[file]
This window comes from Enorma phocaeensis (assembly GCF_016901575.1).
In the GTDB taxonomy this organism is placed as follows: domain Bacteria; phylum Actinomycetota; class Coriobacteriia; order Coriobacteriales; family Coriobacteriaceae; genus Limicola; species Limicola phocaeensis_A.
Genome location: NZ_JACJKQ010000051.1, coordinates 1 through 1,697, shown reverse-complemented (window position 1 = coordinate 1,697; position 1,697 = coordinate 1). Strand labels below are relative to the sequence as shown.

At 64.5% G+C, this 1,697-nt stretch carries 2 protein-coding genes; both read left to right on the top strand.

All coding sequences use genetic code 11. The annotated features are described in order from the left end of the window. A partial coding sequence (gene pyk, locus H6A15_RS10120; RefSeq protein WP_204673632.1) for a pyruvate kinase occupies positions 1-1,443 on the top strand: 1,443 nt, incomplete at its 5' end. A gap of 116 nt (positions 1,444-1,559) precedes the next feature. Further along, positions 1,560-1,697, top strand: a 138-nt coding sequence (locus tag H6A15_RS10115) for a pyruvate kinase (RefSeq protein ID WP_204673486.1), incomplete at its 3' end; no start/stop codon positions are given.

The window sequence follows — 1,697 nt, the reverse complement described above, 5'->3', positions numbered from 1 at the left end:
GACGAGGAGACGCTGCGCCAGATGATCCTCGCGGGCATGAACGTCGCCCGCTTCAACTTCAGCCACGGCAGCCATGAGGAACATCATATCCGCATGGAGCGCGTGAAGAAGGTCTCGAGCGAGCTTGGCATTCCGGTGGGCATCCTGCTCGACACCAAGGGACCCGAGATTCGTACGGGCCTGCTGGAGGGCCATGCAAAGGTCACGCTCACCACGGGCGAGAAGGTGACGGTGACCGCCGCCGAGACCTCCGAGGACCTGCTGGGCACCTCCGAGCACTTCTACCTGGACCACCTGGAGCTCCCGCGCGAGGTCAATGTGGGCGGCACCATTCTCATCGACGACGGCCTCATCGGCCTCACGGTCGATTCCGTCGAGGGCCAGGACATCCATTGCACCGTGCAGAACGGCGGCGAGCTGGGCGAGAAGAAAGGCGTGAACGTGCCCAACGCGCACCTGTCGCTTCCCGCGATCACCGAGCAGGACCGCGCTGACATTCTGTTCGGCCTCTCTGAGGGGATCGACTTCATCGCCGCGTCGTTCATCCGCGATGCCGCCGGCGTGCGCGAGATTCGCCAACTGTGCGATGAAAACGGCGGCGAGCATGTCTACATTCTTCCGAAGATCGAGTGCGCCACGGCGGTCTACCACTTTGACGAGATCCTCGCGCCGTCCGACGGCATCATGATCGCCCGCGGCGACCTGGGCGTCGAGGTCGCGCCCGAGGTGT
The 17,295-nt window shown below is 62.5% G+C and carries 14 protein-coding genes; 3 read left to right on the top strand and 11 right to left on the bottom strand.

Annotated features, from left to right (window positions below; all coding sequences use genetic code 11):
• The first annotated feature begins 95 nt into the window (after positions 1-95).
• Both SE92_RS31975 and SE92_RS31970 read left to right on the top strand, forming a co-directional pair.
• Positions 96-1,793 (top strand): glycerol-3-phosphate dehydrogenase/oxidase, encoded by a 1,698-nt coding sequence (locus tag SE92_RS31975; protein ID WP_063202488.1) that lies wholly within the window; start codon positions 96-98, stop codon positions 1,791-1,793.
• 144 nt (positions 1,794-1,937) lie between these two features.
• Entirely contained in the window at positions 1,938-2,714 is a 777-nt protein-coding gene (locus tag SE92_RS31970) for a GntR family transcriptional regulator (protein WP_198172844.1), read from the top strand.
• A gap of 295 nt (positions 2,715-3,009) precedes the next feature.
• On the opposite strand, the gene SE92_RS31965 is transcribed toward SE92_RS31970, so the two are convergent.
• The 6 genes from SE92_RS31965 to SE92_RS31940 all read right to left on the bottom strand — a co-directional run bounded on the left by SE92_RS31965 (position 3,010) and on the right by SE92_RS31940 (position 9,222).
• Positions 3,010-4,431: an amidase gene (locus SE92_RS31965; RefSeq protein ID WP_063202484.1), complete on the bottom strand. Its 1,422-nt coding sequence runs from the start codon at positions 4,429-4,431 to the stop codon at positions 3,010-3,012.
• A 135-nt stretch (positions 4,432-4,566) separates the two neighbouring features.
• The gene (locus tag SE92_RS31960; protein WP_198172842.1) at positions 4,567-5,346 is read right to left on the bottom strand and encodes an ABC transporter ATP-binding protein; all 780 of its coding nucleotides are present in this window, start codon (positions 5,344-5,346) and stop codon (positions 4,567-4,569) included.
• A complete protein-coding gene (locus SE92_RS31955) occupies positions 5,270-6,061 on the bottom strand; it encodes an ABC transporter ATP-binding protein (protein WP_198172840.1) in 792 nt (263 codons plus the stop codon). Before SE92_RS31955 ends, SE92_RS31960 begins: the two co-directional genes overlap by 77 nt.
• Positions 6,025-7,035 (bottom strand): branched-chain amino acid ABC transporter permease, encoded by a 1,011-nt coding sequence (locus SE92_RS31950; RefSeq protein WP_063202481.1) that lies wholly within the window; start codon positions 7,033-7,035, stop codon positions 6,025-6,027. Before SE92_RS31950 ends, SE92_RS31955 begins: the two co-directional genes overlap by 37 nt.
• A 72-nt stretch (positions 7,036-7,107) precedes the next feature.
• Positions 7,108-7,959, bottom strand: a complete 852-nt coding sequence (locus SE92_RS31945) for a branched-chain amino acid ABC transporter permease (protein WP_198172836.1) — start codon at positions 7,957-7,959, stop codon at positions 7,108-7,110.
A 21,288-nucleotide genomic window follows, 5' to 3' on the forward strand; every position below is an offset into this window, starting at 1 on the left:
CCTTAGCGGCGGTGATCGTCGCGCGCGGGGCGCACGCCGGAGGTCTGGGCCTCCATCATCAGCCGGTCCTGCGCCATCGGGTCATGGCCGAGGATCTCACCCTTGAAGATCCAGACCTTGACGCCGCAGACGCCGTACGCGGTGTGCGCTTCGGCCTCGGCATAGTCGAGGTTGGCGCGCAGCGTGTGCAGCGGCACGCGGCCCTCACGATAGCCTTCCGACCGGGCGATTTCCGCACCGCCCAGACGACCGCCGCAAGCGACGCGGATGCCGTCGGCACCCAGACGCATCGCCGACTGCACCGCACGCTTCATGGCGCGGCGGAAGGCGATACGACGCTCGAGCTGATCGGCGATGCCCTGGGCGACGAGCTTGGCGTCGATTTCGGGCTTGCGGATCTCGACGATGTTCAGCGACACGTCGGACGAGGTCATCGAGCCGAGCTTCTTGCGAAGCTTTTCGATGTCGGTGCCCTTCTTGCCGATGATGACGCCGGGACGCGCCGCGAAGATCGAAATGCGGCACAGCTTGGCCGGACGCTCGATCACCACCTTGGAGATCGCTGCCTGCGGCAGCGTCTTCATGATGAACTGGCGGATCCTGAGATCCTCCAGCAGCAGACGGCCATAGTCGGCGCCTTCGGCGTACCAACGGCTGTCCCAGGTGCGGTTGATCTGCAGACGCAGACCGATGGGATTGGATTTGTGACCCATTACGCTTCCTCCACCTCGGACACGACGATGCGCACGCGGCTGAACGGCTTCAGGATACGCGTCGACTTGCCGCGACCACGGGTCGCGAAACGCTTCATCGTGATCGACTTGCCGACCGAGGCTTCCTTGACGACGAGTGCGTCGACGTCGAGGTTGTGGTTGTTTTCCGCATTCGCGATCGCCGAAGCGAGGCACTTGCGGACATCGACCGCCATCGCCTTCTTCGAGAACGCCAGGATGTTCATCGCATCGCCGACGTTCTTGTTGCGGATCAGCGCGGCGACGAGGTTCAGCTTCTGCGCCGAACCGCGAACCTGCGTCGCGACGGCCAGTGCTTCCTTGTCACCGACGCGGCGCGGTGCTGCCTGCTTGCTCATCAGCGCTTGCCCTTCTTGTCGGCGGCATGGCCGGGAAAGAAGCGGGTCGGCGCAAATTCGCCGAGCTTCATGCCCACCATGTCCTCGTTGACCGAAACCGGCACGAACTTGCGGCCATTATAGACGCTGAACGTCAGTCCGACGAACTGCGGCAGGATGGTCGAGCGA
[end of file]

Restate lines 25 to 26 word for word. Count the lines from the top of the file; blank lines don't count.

A 21,288-nucleotide genomic window follows, 5' to 3' on the forward strand; every position below is an offset into this window, starting at 1 on the left:
CCTTAGCGGCGGTGATCGTCGCGCGCGGGGCGCACGCCGGAGGTCTGGGCCTCCATCATCAGCCGGTCCTGCGCCATCGGGTCATGGCCGAGGATCTCACCCTTGAAGATCCAGACCTTGACGCCGCAGACGCCGTACGCGGTGTGCGCTTCGGCCTCGGCATAGTCGAGGTTGGCGCGCAGCGTGTGCAGCGGCACGCGGCCCTCACGATAGCCTTCCGACCGGGCGATTTCCGCACCGCCCAGACGACCGCCGCAAGCGACGCGGATGCCGTCGGCACCCAGACGCATCGCCGACTGCACCGCACGCTTCATGGCGCGGCGGAAGGCGATACGACGCTCGAGCTGATCGGCGATGCCCTGGGCGACGAGCTTGGCGTCGATTTCGGGCTTGCGGATCTCGACGATGTTCAGCGACACGTCGGACGAGGTCATCGAGCCGAGCTTCTTGCGAAGCTTTTCGATGTCGGTGCCCTTCTTGCCGATGATGACGCCGGGACGCGCCGCGAAGATCGAAATGCGGCACAGCTTGGCCGGACGCTCGATCACCACCTTGGAGATCGCTGCCTGCGGCAGCGTCTTCATGATGAACTGGCGGATCCTGAGATCCTCCAGCAGCAGACGGCCATAGTCGGCGCCTTCGGCGTACCAACGGCTGTCCCAGGTGCGGTTGATCTGCAGACGCAGACCGATGGGATTGGATTTGTGACCCATTACGCTTCCTCCACCTCGGACACGACGATGCGCACGCGGCTGAACGGCTTCAGGATACGCGTCGACTTGCCGCGACCACGGGTCGCGAAACGCTTCATCGTGATCGACTTGCCGACCGAGGCTTCCTTGACGACGAGTGCGTCGACGTCGAGGTTGTGGTTGTTTTCCGCATTCGCGATCGCCGAAGCGAGGCACTTGCGGACATCGACCGCCATCGCCTTCTTCGAGAACGCCAGGATGTTCATCGCATCGCCGACGTTCTTGTTGCGGATCAGCGCGGCGACGAGGTTCAGCTTCTGCGCCGAACCGCGAACCTGCGTCGCGACGGCCAGTGCTTCCTTGTCACCGACGCGGCGCGGTGCTGCCTGCTTGCTCATCAGCGCTTGCCCTTCTTGTCGGCGGCATGGCCGGGAAAGAAGCGGGTCGGCGCAAATTCGCCGAGCTTCATGCCCACCATGTCCTCGTTGACCGAAACCGGCACGAACTTGCGGCCATTATAGACGCTGAACGTCAGTCCGACGAACTGCGGCAGGATGGTCGAGCGA